Vedic chants or Samhitas are the oral tradition of the Vedas. They consist of several pathas, 'recitations' or ways of chanting the Vedic mantras. Vedic chants are considered the earliest unbroken oral tradition in existence, the fixation of the samhita texts as preserved dating to roughly the time of Homer or the Early Iron Age.
There are many Post-Vedic texts which are also known as Samhitas. They are Gherand Samhita, Charak Samhita, Kashyap Samhita, Ashtavakra Samhita, Bhrigu Samhita, Yogayajnavalkya Samhita, Brahma Samhita, Garga Samhita and Deva Samhita.
The Gherand Samhita is one of the three classic texts of hatha yoga. The Charak Samhita is the text on ancient art and science of Ayurveda contains 120 adhyayas or chapters and divided into eight parts. The Kashyapa Samhita known as Braddha Jivakiya Tantra is an essential treatise on Ayurveda medicine written in ancient India by the sage Kashyapa. Then is the Ashtavakra Samhita which is an Advaita Vedanta scripture, the dialogue between the Perfect Master Ashtavakra and Janaka, the King of Mithila.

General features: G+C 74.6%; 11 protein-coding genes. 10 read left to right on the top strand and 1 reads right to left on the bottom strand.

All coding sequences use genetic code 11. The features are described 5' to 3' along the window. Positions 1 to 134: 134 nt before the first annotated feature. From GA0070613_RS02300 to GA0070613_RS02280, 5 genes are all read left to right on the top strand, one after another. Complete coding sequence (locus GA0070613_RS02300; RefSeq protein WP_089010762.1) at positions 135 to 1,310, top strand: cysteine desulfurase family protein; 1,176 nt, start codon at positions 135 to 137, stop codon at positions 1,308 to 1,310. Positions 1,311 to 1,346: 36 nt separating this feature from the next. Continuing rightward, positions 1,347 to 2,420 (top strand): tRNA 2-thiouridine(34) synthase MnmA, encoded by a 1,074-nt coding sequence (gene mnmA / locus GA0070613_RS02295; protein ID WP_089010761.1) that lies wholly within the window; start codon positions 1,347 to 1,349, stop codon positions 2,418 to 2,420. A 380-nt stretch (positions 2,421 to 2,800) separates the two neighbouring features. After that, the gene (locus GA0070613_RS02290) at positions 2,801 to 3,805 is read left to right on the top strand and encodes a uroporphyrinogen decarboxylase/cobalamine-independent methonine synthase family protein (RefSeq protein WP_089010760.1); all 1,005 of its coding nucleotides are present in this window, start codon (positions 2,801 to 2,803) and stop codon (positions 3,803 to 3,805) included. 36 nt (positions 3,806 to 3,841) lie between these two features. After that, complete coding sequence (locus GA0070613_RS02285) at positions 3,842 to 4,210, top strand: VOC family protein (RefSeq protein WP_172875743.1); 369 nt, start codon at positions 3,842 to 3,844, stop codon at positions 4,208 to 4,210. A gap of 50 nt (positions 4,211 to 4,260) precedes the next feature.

The Bhrigu Samhita is an astrological classic accredited to Maharishi Bhrigu during the Vedic period. The Yogayajnavalkya Samhita is a classical treatise on Yoga attributed to Yajnavalkya and is a dialogue between Yajnavalkya and his wife Gargi. The Brahma Samhita is a Sanskrit Pancaratra text, comprised of verses of prayer spoken by Brahma to Govinda or Krishna at the beginning of creation. The Garga Samhita is a book written by the sage Garga and deals with the life of Krishna. The last is the Deva Samhita that is a collection of Sanskrit hymns by Gorakh Sinha during the early medieval period. The Deva Samhita is a discussion between Shiva and Parvati expressed in slokas or verses.